Netanyahu Says Sanctions Against Iran in Danger of Collapse

Israeli Prime Minister Benjamin Netanyahu brought his campaign against a pact on Iran’s nuclear program to Europe, saying in Rome that sanctions intended to rein in the Islamic republic are already crumbling.

“Powerful, biting sanctions” against Iran have been eased, Netanyahu said at a joint ceremony with Italian Prime Minister Enrico Letta. “Even though Iran has not even begun to implement the agreement, there appears to be a general relaxation of sanctions and a rush to accommodate Iran and make it legitimate.”

Netanyahu has repeatedly criticized the deal reached on Nov. 24 between Iran and six world powers, including the U.S., Russia and China, calling it a “historic mistake” that falls far short of stopping Iran’s drive to attain a nuclear weapons capability. Iran says its atomic program is intended solely for civilian purposes.

Netanyahu and Letta signed economic cooperation agreements, and discussed Iran and other Middle East issues, including Israel’s negotiations with the Palestinians and the conflict in Syria.

Letta said that he understood Netanyahu’s concerns. “We have no intention of letting Israel’s security be negotiated,” he said, adding that he believed the current agreement “can be built on” to prevent a nuclear-armed Iran.

Former Israeli Prime Minister Ehud Olmert yesterday criticized Netanyahu’s statements on the Iran agreement, saying his successor’s outspoken remarks risked alienating the U.S.

Biggest Ally

“We must first and foremost guard against anything that could sound like an aggressive attack on our biggest ally,” Olmert said at a Tel Aviv conference.

Netanyahu has continued his offensive. “In contrast to others, when I see that interests vital to the security of Israel’s citizens are in danger, I will not be silent,” he said yesterday at a synagogue in Rome.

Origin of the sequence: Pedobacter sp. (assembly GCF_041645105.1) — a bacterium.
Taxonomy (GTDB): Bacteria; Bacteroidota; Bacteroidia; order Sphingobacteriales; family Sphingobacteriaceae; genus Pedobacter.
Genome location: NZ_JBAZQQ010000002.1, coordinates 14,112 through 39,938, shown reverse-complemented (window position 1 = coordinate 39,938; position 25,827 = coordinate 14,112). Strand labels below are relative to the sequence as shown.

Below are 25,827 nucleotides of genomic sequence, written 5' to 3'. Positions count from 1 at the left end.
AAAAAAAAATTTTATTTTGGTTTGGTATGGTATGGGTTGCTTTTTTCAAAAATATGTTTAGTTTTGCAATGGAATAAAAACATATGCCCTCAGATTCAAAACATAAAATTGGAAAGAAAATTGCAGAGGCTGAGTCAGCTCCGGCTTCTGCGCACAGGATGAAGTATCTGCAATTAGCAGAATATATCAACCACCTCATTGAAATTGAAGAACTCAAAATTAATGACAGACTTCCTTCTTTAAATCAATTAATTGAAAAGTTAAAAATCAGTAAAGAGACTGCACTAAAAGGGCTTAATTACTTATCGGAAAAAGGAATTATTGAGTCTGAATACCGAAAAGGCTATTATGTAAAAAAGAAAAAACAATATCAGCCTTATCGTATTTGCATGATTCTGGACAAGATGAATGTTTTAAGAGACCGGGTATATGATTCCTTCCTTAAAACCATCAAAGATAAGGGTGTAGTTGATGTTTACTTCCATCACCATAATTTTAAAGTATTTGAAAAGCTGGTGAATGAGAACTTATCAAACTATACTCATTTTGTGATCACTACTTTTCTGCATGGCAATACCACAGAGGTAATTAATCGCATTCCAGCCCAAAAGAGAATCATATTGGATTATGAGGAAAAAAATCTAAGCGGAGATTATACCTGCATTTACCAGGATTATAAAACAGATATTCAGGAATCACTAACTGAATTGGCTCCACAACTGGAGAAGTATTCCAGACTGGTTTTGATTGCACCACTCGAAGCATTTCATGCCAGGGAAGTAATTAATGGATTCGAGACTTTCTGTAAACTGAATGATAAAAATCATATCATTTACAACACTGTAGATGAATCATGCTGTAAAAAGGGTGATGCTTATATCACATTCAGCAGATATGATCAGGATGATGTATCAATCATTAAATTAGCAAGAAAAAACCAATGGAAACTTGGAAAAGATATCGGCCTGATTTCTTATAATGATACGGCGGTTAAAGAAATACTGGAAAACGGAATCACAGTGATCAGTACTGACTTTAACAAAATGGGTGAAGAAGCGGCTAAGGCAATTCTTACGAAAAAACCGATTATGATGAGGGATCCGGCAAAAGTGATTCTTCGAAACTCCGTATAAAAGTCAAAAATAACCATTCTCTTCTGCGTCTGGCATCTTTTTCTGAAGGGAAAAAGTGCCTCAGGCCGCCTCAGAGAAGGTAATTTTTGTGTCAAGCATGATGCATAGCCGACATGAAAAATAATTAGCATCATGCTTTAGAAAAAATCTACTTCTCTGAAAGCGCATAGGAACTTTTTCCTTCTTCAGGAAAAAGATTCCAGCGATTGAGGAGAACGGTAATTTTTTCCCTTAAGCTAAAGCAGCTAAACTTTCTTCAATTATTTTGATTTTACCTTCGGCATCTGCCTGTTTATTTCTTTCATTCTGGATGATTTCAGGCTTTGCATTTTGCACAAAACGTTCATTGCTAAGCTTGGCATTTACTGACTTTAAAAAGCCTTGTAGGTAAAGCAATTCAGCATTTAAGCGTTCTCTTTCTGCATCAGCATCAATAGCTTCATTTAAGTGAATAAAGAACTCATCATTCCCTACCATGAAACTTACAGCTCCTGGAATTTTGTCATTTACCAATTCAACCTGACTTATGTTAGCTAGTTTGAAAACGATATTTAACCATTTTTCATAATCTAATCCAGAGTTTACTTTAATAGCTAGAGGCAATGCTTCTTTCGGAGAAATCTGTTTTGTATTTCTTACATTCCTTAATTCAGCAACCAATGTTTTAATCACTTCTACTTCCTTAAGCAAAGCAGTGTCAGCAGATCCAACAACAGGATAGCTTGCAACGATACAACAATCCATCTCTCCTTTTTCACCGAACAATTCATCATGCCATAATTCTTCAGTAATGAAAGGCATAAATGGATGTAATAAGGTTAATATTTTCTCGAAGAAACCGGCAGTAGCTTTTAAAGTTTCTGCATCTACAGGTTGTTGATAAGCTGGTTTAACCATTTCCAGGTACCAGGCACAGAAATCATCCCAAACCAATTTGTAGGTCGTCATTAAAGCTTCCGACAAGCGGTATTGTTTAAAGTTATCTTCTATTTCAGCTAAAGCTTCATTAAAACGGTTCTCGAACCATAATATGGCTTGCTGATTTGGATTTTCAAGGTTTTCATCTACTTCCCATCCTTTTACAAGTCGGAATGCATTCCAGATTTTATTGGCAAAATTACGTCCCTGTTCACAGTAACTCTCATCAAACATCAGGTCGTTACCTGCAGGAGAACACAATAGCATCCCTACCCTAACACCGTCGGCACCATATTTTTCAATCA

A senior official in Netanyahu’s office defended the prime minister’s comments, saying today that while some specific differences with the U.S. over the deal should remain private, Israel was right to express its broad opposition publicly.

The official, who could not be named as he’s not authorized to comment on the issue, compared critics of Netanyahu’s outspokenness on Iran to Jewish leaders who were afraid to speak out strongly against the Nazi regime in the 1930s.

Netanyahu also today met Pope Francis for first time, telling the Catholic leader he’s looking forward to the pontiff’s upcoming visit to the Holy Land. Francis is planning to visit Israel and the Palestinian territories in the West Bank in May, CNN reported last week, citing an unidentified Israeli official.

The two men focused on the “complex political and social situation in the Middle East, with particular reference to the reinstatement of negotiations between Israelis and Palestinians,” the Vatican said in an e-mailed statement.

Before it's here, it's on the Bloomberg Terminal.